What is crawl scheduling?
What is crawl scheduling and crawl demand?
The second part of crawl budget is ‘scheduling’ or ‘crawl demand’. The web is huge and growing all the time. According to Internet Live Stats there are over 1.5 billion websites online right now (probably many more since you’re reading this after we added this text). As the web has grown the task of crawling all of the web pages in over 1.5 billion websites plus is an extensive task. If you also consider the number of individual webpages and even user generated content such as tweets (effectively a web page too), indexed and crawlable the task becomes humungous. There is a necessity for search engines to build systems which are scalable and efficient. Therefore, a schedule of crawling is developed over time based on how important web pages are and how often they change too. If your web page rarely changes it’s likely to be less frequently crawled than web pages which change with substantive changes (things that make a real difference to search engine users such as price in an e-commerce page), frequently. If your web page is not getting crawled often it doesn’t automatically follow that your page is lower quality, however there is often a correlation between many low quality pages on a site and low crawling. These pages tend to be low in importance and readily available (i.e. there’s a lot of them and they are mostly the same; meeting the same query clusters as each other). Over time, as your web pages are monitored for change and importance the search engines build a picture of how often these pages should be revisited. When these two factors (host load and crawl demand) are combined we end up with the concept we, as SEOs have come to know as ‘crawl budget’.
What is the ‘Crawl Rate’?
The crawl rate in web crawling is how quickly a web crawler crawls through your website. It is based on how many pages are accessed per second by Google’s search engine crawler when traversing the site. The fastest speed at which traversal occurs is 10 times per second. However, it is important to note that all websites and their host load capacity are different so there is not necessarily a ‘standard’ crawl rate for a particular type of site. Each site and its components as well as its hosting is unique.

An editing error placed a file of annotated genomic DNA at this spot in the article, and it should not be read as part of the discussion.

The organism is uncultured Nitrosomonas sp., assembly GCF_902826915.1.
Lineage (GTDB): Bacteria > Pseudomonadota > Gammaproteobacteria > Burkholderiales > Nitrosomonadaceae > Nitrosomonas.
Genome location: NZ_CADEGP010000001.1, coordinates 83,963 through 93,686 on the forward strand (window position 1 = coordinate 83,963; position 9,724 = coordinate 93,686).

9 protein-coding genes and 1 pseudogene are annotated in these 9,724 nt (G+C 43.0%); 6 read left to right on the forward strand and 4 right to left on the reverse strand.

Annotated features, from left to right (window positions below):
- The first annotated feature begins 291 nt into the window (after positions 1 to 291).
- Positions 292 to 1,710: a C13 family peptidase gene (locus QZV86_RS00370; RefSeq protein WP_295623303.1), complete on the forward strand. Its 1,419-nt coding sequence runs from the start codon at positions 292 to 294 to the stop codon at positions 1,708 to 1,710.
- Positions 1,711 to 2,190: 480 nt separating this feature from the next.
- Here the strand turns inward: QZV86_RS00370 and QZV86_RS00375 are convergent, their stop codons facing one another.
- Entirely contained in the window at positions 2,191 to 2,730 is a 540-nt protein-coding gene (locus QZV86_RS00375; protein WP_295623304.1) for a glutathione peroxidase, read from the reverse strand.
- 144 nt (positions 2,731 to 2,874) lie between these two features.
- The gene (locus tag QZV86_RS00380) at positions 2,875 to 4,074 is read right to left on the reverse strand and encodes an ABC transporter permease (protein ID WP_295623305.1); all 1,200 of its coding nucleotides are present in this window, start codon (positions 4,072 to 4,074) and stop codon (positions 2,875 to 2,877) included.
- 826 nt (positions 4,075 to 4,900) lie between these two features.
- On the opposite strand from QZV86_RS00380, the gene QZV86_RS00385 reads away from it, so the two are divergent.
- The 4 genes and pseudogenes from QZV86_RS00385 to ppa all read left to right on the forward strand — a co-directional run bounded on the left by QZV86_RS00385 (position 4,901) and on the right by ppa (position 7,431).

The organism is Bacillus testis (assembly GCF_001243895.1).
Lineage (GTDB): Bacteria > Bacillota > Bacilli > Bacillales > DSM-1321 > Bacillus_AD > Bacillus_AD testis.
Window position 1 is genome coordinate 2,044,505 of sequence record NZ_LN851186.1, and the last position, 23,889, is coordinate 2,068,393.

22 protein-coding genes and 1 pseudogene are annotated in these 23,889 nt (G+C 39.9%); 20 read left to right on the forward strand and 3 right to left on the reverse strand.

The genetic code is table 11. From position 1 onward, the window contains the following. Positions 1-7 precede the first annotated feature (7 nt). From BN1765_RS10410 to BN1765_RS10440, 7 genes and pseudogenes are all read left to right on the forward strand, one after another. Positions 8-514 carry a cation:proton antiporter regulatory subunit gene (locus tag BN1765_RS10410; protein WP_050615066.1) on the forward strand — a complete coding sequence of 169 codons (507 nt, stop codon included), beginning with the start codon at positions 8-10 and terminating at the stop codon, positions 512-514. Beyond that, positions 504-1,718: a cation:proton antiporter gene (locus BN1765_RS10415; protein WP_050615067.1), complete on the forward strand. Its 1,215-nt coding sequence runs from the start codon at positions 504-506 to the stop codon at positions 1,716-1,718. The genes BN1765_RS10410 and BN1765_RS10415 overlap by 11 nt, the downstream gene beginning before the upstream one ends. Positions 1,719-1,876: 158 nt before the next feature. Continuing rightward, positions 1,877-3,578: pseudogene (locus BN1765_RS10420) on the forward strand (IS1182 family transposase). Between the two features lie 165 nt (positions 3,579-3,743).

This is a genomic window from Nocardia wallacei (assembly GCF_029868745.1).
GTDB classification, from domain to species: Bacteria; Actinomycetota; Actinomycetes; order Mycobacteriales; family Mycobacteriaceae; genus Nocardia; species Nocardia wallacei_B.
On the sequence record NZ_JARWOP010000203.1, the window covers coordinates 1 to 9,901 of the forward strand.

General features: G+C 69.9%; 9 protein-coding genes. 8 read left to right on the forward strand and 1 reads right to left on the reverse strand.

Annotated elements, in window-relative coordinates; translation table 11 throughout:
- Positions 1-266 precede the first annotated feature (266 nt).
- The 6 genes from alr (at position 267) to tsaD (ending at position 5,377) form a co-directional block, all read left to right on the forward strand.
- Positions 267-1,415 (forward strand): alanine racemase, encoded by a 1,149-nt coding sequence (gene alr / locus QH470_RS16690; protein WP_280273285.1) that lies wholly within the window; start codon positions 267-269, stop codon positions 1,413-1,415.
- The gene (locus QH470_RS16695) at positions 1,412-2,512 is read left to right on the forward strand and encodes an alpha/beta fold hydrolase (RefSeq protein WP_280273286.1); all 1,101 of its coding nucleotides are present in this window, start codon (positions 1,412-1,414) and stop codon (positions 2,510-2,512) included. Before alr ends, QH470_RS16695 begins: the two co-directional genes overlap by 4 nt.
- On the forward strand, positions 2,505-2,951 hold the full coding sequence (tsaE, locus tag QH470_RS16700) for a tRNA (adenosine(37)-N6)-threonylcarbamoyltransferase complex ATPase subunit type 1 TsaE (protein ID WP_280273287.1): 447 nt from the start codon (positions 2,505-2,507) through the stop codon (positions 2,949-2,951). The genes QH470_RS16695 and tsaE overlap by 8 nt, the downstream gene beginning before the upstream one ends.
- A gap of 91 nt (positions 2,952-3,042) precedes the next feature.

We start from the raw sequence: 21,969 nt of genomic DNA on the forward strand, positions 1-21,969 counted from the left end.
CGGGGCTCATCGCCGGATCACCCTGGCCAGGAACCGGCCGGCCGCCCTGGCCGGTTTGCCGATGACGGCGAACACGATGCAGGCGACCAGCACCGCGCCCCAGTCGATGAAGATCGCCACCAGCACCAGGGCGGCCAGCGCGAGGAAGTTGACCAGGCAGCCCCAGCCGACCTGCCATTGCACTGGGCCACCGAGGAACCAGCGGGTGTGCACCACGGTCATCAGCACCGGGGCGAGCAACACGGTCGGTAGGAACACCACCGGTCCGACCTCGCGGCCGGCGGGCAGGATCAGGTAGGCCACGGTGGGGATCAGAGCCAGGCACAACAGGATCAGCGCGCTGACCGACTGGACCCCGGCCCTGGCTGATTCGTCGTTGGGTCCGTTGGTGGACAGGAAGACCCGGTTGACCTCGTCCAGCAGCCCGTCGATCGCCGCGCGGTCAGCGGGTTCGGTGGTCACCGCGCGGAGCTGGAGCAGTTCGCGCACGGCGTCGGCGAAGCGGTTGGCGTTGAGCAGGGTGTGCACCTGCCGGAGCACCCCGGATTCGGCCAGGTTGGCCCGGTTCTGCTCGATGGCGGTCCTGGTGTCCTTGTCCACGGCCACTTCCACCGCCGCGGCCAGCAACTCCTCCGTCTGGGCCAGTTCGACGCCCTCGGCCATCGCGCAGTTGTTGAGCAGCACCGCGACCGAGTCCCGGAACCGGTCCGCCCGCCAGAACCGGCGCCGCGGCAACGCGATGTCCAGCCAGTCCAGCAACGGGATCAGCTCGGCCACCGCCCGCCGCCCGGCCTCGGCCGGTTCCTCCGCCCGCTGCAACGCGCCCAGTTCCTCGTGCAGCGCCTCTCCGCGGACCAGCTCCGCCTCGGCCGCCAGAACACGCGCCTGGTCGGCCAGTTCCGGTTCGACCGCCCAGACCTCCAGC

What is Indexing and Crawling?
Indexing is the process undertaken by search engines to ‘file’ every document they come across in a systematic order in storage for quick retrieval later. Liken this to a card index system. Search engines use what is called an ‘inverted index’ to file documents (web pages, PDFs, URLs) with each word (known as tokens) discovered marked as being on particular documents. The index is called upon when a search engine user enters a query (either by written text or voice), and the purpose of the search engine then is to return the most relevant response as quickly as possible from the storage system. What is considered the most relevant document is beyond the scope of crawl optimisation, but it goes without saying that unless a document is in the index it cannot be retrieved as a relevant result.
What is Indexing in a Search Engine
Indexing in a search engine is the process of organising discovered web pages and storing them in a meaningful way so that when a search engine user enters a query the system (search engine storage) can quickly find what is needed and return the most relevant pages. Web pages are collected via crawling the web and then the contents of the web pages are broken down into tokens (tokenization / tokenisation) which are very much like individual words. The words discovered already (and new ones) are then marked as being found in particular documents. For example, cat might be found in thousands of documents. Cat would be given an identifier and the documents containing cat would also be given identifiers with each document containing ‘cat’ stored in the index information system. Again, consider the index to be similar to a card index system used by a librarian to quickly find a requested book, but in this case, at a word level.